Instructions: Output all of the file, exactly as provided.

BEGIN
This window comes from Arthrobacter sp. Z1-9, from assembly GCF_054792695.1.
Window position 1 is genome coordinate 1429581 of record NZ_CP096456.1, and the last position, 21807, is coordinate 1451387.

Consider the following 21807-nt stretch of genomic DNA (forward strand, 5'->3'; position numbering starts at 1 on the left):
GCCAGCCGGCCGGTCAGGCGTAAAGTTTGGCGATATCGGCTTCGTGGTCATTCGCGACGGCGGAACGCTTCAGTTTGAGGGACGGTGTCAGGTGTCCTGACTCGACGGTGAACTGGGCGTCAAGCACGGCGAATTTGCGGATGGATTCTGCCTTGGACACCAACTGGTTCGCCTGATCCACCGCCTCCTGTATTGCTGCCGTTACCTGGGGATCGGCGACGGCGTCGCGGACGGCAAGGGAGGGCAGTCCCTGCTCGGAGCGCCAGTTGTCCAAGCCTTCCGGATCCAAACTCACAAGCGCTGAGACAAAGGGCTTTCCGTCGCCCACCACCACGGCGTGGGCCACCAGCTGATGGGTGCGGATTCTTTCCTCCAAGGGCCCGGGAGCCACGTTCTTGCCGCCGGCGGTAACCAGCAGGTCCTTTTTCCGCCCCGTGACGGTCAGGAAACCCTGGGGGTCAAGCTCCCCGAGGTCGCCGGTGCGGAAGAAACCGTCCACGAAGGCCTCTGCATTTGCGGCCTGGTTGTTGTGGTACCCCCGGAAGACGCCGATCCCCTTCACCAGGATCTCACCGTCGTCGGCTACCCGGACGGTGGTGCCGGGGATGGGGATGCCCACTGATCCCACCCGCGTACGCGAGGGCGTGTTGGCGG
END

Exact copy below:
This window comes from Arthrobacter sp. Z1-9, from assembly GCF_054792695.1.
Window position 1 is genome coordinate 1429581 of record NZ_CP096456.1, and the last position, 21807, is coordinate 1451387.

Consider the following 21807-nt stretch of genomic DNA (forward strand, 5'->3'; position numbering starts at 1 on the left):
GCCAGCCGGCCGGTCAGGCGTAAAGTTTGGCGATATCGGCTTCGTGGTCATTCGCGACGGCGGAACGCTTCAGTTTGAGGGACGGTGTCAGGTGTCCTGACTCGACGGTGAACTGGGCGTCAAGCACGGCGAATTTGCGGATGGATTCTGCCTTGGACACCAACTGGTTCGCCTGATCCACCGCCTCCTGTATTGCTGCCGTTACCTGGGGATCGGCGACGGCGTCGCGGACGGCAAGGGAGGGCAGTCCCTGCTCGGAGCGCCAGTTGTCCAAGCCTTCCGGATCCAAACTCACAAGCGCTGAGACAAAGGGCTTTCCGTCGCCCACCACCACGGCGTGGGCCACCAGCTGATGGGTGCGGATTCTTTCCTCCAAGGGCCCGGGAGCCACGTTCTTGCCGCCGGCGGTAACCAGCAGGTCCTTTTTCCGCCCCGTGACGGTCAGGAAACCCTGGGGGTCAAGCTCCCCGAGGTCGCCGGTGCGGAAGAAACCGTCCACGAAGGCCTCTGCATTTGCGGCCTGGTTGTTGTGGTACCCCCGGAAGACGCCGATCCCCTTCACCAGGATCTCACCGTCGTCGGCTACCCGGACGGTGGTGCCGGGGATGGGGATGCCCACTGATCCCACCCGCGTACGCGAGGGCGTGTTGGCGG